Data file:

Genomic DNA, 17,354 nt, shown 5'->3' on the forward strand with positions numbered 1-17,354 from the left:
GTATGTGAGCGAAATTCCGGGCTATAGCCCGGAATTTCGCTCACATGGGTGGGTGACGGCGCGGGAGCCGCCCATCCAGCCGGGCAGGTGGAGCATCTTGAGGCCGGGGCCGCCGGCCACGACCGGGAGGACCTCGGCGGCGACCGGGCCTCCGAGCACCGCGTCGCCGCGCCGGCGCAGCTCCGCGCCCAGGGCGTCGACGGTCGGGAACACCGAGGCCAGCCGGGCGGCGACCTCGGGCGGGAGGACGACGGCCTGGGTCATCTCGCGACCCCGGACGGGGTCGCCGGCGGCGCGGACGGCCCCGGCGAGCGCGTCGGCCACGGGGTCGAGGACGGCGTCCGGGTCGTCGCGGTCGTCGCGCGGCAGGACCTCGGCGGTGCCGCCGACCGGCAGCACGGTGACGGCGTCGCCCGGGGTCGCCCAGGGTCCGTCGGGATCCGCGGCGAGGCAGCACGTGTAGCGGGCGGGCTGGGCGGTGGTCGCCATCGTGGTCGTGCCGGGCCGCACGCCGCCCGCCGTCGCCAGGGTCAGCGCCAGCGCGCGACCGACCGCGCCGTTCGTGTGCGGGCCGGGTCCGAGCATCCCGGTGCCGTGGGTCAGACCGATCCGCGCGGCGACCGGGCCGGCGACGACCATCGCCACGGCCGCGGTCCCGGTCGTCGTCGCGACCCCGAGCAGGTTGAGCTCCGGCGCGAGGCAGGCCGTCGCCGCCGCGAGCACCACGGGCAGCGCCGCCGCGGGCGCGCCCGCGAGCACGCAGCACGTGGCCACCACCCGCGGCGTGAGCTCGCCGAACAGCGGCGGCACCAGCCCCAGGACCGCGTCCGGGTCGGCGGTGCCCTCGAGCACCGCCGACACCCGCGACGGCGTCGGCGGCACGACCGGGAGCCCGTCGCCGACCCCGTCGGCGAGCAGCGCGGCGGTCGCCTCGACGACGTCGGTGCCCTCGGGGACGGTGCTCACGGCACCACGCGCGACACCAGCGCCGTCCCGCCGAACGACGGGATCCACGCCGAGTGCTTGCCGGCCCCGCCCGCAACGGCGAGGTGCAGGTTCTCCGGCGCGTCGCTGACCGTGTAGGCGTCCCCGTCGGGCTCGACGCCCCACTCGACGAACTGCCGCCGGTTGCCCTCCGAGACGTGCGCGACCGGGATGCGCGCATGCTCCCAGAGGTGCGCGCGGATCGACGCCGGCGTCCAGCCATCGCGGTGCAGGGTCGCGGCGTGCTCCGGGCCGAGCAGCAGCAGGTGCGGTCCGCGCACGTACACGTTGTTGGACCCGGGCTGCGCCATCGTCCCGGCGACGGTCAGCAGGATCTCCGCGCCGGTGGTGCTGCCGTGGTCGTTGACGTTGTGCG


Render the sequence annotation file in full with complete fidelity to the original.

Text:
Genomic DNA, 17,354 nt, shown 5'->3' on the forward strand with positions numbered 1-17,354 from the left:
GTATGTGAGCGAAATTCCGGGCTATAGCCCGGAATTTCGCTCACATGGGTGGGTGACGGCGCGGGAGCCGCCCATCCAGCCGGGCAGGTGGAGCATCTTGAGGCCGGGGCCGCCGGCCACGACCGGGAGGACCTCGGCGGCGACCGGGCCTCCGAGCACCGCGTCGCCGCGCCGGCGCAGCTCCGCGCCCAGGGCGTCGACGGTCGGGAACACCGAGGCCAGCCGGGCGGCGACCTCGGGCGGGAGGACGACGGCCTGGGTCATCTCGCGACCCCGGACGGGGTCGCCGGCGGCGCGGACGGCCCCGGCGAGCGCGTCGGCCACGGGGTCGAGGACGGCGTCCGGGTCGTCGCGGTCGTCGCGCGGCAGGACCTCGGCGGTGCCGCCGACCGGCAGCACGGTGACGGCGTCGCCCGGGGTCGCCCAGGGTCCGTCGGGATCCGCGGCGAGGCAGCACGTGTAGCGGGCGGGCTGGGCGGTGGTCGCCATCGTGGTCGTGCCGGGCCGCACGCCGCCCGCCGTCGCCAGGGTCAGCGCCAGCGCGCGACCGACCGCGCCGTTCGTGTGCGGGCCGGGTCCGAGCATCCCGGTGCCGTGGGTCAGACCGATCCGCGCGGCGACCGGGCCGGCGACGACCATCGCCACGGCCGCGGTCCCGGTCGTCGTCGCGACCCCGAGCAGGTTGAGCTCCGGCGCGAGGCAGGCCGTCGCCGCCGCGAGCACCACGGGCAGCGCCGCCGCGGGCGCGCCCGCGAGCACGCAGCACGTGGCCACCACCCGCGGCGTGAGCTCGCCGAACAGCGGCGGCACCAGCCCCAGGACCGCGTCCGGGTCGGCGGTGCCCTCGAGCACCGCCGACACCCGCGACGGCGTCGGCGGCACGACCGGGAGCCCGTCGCCGACCCCGTCGGCGAGCAGCGCGGCGGTCGCCTCGACGACGTCGGTGCCCTCGGGGACGGTGCTCACGGCACCACGCGCGACACCAGCGCCGTCCCGCCGAACGACGGGATCCACGCCGAGTGCTTGCCGGCCCCGCCCGCAACGGCGAGGTGCAGGTTCTCCGGCGCGTCGCTGACCGTGTAGGCGTCCCCGTCGGGCTCGACGCCCCACTCGACGAACTGCCGCCGGTTGCCCTCCGAGACGTGCGCGACCGGGATGCGCGCATGCTCCCAGAGGTGCGCGCGGATCGACGCCGGCGTCCAGCCATCGCGGTGCAGGGTCGCGGCGTGCTCCGGGCCGAGCAGCAGCAGGTGCGGTCCGCGCACGTACACGTTGTTGGACCCGGGCTGCGCCATCGTCCCGGCGACGGTCAGCAGGATCTCCGCGCCGGTGGTGCTGCCGTGGTCGTTGACGTTGTGCG